A new hacking tool believed to have been in the arsenal of Iranian state hackers has been published today online, in a Telegram channel.
Responsible for this leak is the same individual who, in April, leaked the source code of six other Iranian hacking tools, along with information on past hacked victims, and the real-world identities of members of Iranian government hackers.
This new tool is named Jason and was published online earlier today in the same Telegram channel where the leaker -- going by the name of Lab Dookhtegan -- dumped the six other previous hacking tools.
According to security researcher Omri Segev Moyal, the Jason tool is a GUI utility for brute-forcing Microsoft Exchange email servers using pre-compiled lists of username and password combos.
Moyal says the tool has been compiled way back in 2015, meaning Iranian hackers have used it for at least four years for their operations.
The six tools that have been previously leaked in April all belonged to an Iranian cyber-espionage group known under codenames such as APT34, Oilrig, or HelixKitten -- believed to be composed of members of the Iranian Ministry of Intelligence (MOIS).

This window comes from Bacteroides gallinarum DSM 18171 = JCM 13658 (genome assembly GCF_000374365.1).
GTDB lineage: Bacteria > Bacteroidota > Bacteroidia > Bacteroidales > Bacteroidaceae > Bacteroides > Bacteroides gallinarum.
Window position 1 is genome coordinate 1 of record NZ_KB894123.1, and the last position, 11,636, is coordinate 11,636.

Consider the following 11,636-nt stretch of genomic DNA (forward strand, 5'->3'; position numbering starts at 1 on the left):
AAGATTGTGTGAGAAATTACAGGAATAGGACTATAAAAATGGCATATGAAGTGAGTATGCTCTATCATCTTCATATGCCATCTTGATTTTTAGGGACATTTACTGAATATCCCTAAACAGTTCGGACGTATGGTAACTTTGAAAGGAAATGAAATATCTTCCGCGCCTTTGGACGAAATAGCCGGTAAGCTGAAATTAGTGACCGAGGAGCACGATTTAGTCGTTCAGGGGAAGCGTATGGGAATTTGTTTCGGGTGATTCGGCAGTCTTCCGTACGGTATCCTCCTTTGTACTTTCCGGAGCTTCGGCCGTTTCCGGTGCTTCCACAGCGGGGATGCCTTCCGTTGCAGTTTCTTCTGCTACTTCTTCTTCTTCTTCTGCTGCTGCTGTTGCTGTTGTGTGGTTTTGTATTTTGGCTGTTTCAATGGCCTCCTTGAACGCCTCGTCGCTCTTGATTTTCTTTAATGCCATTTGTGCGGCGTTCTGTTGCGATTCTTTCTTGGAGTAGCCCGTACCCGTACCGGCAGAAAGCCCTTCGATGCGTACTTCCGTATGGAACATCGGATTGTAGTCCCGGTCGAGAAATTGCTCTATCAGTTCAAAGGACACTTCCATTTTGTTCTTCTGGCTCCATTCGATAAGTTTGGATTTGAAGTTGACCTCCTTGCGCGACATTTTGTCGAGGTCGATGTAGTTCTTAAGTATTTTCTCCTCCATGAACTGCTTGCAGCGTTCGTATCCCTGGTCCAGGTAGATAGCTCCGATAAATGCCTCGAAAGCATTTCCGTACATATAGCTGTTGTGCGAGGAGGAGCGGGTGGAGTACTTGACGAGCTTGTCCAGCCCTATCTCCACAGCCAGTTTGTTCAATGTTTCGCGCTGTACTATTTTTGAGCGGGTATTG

But while the tools leaked in April had been seen in previous attacks before, the Jason tool that was shared today is completely new, at least for the security researchers who analyzed it today.
As for what Lab Dookhtegan has been up to since April, the leaker has been doxxing Iranian intelligence agents, sharing their real names, social media profiles, phone numbers, or personal photos, on an almost daily basis.
While initially it was believed that Lab Dookhtegan was a former insider, the new consensus is that this is the online persona of a foreign intelligence agency who is trying to expose Iranian hacking efforts in attempts to damage the country's cyber-espionage operations, as long as its political connections with neighbors and allies.
But Lab Dookhtegan wasn't the only leaker. In May, another leaker also shared details about another Iranian hacking unit named MuddyWater. The leaker linked MuddyWater operations to an Iranian organization known as the Rana Institute.
Related cybersecurity coverage:
- I2P network proposed as the next hiding spot for criminal operations
- Chinese military to replace Windows OS amid fears of US hacking
- New attack creates ghost taps on modern Android smartphones
- Russian military moves closer to replacing Windows with Astra Linux
- CI build logs continue to expose company secrets
- Wave of SIM swapping attacks hit US cryptocurrency users
- How WannaCry is still launching 3,500 successful attacks per hour TechRepublic
- The best identity theft monitoring services for 2019 CNET